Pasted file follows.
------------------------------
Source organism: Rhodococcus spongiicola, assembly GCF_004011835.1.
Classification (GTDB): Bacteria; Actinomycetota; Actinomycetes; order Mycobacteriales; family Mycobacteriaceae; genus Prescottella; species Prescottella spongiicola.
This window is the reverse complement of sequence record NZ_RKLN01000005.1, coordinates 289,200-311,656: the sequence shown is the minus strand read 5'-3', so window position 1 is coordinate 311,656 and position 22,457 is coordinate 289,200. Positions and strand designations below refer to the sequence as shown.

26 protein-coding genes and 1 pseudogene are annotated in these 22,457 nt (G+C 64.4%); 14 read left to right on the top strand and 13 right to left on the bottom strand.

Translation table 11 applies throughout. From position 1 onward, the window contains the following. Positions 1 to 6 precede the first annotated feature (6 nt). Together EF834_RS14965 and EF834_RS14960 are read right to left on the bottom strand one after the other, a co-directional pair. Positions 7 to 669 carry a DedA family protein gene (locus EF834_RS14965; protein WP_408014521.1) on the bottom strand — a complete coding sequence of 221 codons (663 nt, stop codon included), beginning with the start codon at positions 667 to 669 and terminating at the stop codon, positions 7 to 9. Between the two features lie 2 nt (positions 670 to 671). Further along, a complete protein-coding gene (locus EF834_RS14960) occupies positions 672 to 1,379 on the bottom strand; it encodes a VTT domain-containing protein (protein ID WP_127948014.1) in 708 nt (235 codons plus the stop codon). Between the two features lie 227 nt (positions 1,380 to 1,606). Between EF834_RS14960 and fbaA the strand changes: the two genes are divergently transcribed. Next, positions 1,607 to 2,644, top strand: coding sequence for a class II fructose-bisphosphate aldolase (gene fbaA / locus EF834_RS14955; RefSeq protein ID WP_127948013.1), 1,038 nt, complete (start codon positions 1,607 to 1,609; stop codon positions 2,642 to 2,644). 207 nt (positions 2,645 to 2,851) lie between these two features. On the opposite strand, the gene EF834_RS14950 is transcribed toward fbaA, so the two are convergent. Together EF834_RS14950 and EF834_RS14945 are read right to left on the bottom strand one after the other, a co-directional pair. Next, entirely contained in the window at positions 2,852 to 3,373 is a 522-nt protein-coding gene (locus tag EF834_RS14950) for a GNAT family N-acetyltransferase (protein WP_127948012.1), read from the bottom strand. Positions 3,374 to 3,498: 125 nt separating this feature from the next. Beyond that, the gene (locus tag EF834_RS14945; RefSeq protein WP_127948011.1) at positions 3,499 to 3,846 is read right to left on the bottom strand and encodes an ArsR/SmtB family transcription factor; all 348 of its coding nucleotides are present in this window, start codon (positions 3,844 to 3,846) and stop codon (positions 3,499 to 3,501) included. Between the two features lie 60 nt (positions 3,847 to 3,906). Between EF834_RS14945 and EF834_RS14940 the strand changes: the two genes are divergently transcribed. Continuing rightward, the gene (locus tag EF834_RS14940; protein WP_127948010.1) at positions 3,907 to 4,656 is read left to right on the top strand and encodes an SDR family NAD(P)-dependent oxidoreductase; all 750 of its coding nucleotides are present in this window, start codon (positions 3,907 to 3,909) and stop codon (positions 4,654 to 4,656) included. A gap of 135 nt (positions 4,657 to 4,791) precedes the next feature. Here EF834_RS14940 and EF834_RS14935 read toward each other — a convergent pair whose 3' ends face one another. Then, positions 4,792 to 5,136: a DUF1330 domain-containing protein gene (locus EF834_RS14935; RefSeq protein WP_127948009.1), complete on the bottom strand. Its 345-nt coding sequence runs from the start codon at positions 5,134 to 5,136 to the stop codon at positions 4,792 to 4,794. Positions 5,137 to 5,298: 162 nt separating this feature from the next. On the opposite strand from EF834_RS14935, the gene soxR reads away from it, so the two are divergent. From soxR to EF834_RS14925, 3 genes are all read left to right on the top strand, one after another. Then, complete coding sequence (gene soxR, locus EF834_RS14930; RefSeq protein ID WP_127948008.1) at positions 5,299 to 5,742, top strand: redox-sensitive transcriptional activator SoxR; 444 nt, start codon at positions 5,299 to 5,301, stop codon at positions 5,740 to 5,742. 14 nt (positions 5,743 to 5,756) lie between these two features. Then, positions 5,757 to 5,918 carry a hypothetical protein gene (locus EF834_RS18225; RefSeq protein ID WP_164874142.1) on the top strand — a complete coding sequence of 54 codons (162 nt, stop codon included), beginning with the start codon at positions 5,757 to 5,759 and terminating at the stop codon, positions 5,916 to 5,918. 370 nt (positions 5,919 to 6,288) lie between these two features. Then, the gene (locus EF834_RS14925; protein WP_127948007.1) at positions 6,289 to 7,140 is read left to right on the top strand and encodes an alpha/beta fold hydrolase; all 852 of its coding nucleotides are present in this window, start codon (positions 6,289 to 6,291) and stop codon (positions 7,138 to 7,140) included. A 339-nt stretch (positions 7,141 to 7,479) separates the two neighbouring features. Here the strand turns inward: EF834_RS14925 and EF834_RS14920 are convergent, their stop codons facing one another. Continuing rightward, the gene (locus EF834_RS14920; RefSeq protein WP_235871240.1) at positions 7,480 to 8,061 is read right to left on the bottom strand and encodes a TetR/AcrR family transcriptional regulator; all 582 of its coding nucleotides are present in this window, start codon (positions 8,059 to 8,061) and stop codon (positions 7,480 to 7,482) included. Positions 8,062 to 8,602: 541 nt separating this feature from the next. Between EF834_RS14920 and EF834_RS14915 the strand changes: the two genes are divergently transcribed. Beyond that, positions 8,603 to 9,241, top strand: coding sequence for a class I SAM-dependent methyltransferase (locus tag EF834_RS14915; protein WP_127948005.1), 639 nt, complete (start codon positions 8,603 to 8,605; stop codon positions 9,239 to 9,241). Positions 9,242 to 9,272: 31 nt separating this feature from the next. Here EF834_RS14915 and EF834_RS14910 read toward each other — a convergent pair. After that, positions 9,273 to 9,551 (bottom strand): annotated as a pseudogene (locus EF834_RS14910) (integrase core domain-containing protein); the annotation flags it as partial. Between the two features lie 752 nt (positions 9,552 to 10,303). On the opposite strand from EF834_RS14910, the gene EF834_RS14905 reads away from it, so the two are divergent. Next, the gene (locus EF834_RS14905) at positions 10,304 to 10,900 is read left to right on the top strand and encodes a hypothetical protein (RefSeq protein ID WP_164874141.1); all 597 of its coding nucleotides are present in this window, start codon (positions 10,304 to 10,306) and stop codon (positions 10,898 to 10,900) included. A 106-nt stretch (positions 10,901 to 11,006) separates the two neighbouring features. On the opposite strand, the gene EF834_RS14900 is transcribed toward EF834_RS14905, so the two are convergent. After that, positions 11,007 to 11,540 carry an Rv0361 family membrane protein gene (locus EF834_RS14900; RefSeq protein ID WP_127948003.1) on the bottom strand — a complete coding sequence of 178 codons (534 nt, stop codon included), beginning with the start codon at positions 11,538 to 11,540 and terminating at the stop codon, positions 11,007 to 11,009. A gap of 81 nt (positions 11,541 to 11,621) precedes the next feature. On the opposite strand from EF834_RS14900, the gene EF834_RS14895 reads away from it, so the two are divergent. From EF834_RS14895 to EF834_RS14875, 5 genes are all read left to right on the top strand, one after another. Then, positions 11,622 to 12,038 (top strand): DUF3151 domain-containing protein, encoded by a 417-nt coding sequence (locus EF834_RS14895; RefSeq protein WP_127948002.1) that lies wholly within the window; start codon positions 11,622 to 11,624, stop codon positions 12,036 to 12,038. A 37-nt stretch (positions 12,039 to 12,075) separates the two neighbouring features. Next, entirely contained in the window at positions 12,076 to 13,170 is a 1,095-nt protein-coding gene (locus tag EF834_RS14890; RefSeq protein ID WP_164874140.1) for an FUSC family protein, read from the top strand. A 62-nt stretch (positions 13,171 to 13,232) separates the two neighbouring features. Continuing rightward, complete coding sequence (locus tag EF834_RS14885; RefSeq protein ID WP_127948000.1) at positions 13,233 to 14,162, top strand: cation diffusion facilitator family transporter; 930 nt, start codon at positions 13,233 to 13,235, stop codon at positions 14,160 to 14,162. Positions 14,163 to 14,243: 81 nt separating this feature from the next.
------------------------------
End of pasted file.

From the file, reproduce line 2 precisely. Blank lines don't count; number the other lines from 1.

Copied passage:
Classification (GTDB): Bacteria; Actinomycetota; Actinomycetes; order Mycobacteriales; family Mycobacteriaceae; genus Prescottella; species Prescottella spongiicola.